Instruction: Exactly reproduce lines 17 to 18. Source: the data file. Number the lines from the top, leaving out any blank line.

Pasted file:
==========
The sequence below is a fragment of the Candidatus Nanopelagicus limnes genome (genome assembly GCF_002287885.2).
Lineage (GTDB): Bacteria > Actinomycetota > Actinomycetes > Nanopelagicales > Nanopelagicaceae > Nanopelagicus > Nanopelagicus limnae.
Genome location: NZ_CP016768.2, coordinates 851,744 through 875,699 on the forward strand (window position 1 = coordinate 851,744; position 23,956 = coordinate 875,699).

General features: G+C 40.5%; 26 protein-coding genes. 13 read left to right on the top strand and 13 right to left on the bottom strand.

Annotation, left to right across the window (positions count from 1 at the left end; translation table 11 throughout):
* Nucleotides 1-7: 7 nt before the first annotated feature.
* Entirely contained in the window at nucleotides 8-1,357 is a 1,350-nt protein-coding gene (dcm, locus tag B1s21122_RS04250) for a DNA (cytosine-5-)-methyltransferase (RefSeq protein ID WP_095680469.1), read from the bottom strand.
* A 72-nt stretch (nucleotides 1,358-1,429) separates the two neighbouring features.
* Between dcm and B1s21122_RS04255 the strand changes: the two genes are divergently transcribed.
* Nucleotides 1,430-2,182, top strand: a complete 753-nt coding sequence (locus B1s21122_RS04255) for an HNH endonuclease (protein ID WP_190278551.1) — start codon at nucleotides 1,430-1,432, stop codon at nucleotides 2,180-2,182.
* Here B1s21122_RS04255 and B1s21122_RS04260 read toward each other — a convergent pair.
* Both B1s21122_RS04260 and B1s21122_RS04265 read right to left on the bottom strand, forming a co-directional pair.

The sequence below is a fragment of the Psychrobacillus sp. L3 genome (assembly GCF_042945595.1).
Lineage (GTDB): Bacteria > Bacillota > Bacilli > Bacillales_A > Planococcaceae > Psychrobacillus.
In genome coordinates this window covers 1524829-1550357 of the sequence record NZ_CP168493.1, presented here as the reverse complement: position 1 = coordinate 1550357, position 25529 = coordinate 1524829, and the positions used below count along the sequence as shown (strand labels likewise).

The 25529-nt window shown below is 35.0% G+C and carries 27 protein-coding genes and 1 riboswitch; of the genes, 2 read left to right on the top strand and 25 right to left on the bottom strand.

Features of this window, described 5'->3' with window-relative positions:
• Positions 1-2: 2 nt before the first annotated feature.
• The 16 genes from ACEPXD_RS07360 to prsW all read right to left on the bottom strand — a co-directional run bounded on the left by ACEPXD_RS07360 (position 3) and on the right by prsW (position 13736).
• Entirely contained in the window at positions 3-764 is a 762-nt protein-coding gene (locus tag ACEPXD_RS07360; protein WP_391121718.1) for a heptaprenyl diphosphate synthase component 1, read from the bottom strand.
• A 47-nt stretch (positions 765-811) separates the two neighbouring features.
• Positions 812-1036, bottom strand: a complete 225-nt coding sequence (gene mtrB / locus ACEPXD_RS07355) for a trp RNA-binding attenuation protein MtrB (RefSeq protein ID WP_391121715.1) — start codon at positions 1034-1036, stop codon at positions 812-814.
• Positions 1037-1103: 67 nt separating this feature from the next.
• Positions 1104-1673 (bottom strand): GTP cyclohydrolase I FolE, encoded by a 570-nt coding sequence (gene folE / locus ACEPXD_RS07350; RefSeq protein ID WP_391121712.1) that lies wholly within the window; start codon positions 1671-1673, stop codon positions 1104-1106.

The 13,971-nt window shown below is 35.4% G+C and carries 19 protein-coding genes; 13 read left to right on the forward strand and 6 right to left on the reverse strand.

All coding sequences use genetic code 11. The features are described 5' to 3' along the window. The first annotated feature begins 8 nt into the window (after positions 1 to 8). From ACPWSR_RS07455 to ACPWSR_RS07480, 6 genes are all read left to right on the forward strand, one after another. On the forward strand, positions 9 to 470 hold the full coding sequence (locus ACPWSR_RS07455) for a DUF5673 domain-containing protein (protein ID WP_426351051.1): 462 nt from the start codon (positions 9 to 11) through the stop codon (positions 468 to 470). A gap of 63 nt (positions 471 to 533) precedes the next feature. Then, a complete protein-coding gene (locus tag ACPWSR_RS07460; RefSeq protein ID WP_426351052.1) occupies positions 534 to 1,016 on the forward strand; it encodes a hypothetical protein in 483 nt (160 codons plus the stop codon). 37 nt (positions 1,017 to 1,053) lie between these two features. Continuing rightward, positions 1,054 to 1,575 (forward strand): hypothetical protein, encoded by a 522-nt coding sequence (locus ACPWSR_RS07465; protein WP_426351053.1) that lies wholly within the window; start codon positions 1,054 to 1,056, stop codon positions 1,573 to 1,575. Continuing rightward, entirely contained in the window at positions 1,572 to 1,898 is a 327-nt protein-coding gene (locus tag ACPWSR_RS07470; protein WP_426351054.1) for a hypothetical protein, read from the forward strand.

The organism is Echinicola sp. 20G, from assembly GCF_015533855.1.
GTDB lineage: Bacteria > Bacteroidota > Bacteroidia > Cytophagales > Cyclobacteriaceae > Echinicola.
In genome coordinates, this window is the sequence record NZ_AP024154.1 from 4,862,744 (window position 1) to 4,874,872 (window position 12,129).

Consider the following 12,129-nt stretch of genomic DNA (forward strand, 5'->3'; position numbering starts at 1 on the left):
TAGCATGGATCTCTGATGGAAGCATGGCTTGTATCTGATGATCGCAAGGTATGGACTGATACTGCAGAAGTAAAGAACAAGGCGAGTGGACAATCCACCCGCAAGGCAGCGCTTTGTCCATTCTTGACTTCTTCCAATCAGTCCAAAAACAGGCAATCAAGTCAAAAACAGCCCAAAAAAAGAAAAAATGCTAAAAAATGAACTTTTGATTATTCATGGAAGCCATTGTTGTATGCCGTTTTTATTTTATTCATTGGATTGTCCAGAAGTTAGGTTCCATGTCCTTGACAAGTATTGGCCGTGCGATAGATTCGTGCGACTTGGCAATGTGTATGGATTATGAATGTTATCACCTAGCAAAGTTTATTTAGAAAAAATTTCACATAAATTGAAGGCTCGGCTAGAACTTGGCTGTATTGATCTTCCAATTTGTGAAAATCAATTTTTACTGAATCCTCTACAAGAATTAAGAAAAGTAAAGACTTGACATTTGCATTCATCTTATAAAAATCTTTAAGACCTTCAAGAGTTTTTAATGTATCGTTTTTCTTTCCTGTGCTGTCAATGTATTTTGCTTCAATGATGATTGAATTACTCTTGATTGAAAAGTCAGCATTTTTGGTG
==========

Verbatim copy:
Features of this window, described 5'->3' with window-relative positions:
• Positions 1-2: 2 nt before the first annotated feature.